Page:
Empirical International Economics
Exam number: 6637
Semester: from 1st semester
Duration of the module: One semester
Form of the module (i.e. obligatory, elective etc.): Elective
Frequency of module offer: Each summer semester
Prerequisites: Completed Bachelor, basic knowledge in Statistics
Applicability of module for other study programmes:
Obligatory or elective in other study programmes. For further information check regulations of the study programme.
Person responsible for module: Prof. Ingo Geishecker, PhD
Name of the professor: Prof. Ingo Geishecker, PhD
Language of teaching: English
ECTS-Credits (based on the workload): 6
Workload and its composition (self-study, contact time):
Contact time (Lecture, tutorial etc.): 60 h; self-study: 120 h
Contact hours (per week in semester): 4
Methods and duration of examination:
90 minutes written exam and small mid-term home assignment counting 10% in the final grade.
Qualification for exam: successfully completed home assignment
Emphasis of the grade for the final grade: Please check regulations of the study programme
Aim of the module (expected learning outcomes and competencies to be acquired):
- introduction of key topics in empirical international economics
- skills in data organisation and processing
- knowledge of relevant methods of panel econometrics
- ability to comprehend and critically evaluate empirical studies
- in short: everything one needs to understand empirical papers and to write an empirical master thesis
- not only in international economics but in any field that uses panel data
- Deeper knowledge of empirical methods
- Ability to comprehend and criticise empirical studies
- Ability to transfer and apply knowledge to new analytical problems
Contents of the module:
The course provides a brief selective overview of current empirical research in international economics with a focus on the analysis of offshoring and multinational enterprises. The lecture discusses current and interesting papers and introduces the respective empirical strategy and econometric method. Methodologically the focus lies on applied panel econometrics. The computer exercise reproduces the main findings of the discussed papers using the original data applying the statistics software Stata. The entire course follows a hands-one approach combining theory and concrete empirical analysis. The home assignment will consist of a small empirical exercise on interpreting and criticizing empirical studies.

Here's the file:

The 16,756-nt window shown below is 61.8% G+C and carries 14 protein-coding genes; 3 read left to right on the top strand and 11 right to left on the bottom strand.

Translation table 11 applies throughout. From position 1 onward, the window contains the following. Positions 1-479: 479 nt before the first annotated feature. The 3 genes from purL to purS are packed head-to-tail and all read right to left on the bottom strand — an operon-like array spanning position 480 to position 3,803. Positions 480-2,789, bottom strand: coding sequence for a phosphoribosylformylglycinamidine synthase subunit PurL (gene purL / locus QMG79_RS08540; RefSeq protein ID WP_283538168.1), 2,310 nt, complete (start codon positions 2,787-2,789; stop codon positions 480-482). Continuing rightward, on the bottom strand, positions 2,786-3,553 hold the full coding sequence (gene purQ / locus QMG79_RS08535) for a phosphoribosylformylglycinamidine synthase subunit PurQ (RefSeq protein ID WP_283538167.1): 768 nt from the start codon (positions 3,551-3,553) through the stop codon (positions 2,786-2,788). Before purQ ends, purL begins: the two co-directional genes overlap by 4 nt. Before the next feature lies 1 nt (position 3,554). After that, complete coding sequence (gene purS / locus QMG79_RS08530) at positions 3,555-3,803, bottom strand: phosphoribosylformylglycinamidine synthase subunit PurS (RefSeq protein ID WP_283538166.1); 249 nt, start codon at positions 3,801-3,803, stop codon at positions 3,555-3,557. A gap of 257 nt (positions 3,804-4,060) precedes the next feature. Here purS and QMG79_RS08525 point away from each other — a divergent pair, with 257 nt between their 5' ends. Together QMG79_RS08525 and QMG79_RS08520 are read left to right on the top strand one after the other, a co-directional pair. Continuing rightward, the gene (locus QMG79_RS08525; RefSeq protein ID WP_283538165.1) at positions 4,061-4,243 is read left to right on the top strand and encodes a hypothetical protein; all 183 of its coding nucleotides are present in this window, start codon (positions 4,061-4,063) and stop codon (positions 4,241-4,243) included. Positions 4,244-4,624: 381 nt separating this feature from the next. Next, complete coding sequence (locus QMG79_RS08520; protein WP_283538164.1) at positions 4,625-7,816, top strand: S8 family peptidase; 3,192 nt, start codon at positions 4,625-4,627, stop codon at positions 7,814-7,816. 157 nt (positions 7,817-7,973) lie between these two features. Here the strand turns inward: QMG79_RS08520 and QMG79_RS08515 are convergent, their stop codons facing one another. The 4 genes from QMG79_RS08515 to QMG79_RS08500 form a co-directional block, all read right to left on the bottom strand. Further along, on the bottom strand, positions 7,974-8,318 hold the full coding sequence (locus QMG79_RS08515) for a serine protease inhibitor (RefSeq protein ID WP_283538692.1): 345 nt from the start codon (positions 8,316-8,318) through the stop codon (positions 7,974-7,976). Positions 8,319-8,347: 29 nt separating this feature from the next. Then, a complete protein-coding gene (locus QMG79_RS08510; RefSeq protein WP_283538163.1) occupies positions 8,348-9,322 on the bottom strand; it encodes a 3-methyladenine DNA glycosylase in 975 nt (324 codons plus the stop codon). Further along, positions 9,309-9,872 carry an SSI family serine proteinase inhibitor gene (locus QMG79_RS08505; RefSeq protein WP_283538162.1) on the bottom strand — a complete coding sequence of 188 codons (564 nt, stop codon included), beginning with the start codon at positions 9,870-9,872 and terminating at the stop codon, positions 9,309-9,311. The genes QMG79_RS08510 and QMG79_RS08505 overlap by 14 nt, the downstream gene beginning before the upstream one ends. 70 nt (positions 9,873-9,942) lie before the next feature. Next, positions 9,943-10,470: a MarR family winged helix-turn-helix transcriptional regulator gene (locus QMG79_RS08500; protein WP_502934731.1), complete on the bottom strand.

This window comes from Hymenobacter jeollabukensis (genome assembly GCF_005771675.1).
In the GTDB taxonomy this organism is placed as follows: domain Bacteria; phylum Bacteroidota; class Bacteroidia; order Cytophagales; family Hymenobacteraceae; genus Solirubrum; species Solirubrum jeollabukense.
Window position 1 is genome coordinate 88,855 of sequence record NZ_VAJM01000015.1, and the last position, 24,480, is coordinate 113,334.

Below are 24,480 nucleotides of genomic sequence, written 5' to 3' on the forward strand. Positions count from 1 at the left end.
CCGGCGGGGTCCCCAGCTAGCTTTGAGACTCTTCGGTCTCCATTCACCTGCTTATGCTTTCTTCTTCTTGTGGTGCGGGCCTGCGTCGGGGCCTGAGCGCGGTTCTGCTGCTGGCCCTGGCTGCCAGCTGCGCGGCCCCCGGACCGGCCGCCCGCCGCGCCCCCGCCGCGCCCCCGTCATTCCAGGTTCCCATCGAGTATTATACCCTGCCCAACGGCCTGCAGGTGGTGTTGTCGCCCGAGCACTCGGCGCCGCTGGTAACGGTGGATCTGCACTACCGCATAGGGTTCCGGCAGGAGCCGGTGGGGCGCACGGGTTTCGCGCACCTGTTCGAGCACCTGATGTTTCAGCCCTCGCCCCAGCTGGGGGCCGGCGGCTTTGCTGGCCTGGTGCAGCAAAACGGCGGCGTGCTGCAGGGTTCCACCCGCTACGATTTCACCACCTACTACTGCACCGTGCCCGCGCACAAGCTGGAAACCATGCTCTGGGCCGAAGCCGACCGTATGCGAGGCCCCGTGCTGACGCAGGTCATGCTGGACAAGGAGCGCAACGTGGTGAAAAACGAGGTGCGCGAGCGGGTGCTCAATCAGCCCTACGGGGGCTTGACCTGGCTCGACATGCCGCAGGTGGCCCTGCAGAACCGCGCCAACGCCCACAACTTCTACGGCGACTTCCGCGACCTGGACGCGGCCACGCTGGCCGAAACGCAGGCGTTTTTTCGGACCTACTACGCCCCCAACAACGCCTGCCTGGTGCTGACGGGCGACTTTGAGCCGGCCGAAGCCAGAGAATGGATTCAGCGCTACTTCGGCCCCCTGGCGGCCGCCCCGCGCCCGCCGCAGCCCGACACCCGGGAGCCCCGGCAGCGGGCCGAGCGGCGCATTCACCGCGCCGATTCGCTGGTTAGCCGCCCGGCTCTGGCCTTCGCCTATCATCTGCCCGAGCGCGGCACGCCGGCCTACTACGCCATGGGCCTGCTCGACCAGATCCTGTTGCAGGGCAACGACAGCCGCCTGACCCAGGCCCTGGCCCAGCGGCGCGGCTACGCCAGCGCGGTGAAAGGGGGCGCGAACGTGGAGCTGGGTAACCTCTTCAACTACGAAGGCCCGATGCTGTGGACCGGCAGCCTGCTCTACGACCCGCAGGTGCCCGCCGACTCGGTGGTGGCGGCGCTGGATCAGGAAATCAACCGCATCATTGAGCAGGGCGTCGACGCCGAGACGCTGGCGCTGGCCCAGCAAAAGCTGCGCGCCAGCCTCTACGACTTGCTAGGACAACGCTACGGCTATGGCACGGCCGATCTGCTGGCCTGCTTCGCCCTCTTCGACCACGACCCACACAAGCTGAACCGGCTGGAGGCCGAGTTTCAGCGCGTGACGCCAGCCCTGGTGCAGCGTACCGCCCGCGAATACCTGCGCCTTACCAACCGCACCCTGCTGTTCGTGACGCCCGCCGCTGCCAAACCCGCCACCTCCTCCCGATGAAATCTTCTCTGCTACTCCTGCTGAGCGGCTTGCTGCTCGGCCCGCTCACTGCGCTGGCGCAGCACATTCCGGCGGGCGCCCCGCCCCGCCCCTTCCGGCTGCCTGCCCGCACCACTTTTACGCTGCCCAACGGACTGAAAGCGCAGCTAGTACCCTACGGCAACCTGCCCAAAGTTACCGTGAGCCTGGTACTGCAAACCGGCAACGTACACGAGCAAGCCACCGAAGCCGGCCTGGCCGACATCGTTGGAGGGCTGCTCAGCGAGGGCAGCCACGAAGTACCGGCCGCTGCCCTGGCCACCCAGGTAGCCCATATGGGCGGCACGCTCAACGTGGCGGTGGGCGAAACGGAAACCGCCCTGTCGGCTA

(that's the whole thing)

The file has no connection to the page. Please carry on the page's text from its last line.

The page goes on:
Previous knowledge in Stata is not required. The empirical techniques taught in the course are readily transferable to other fields such as applied labour economics or applied environmental economics.
The course work can be extended by the associated research module “Applied Research in International Economics". The research module builds on the methods learned in the lecture and exercise class and essentially consists of a predefined empirical research project that students can independently complete under regular supervision.
Teaching and learning methods:
Lectures and Computer Exercises
Literature (compulsory reading, recommended literature):
Articles to be announced during the semester
Recommended background reading:
Feenstra (2003): “Advanced International Trade: Theory and Evidence”. Princeton University Press.
Jeffrey M. Wooldridge, “Introductory Econometrics: A modern Approach” 5th edition, 2013. Cengage Learning Emea.
Joshua D. Angrist and Jörn-Steffen Pischke, “Mostly Harmless Econometrics: An Empiricist's Companion” 2008, Princeton University Press.
Registration in Moodle Viadrina required.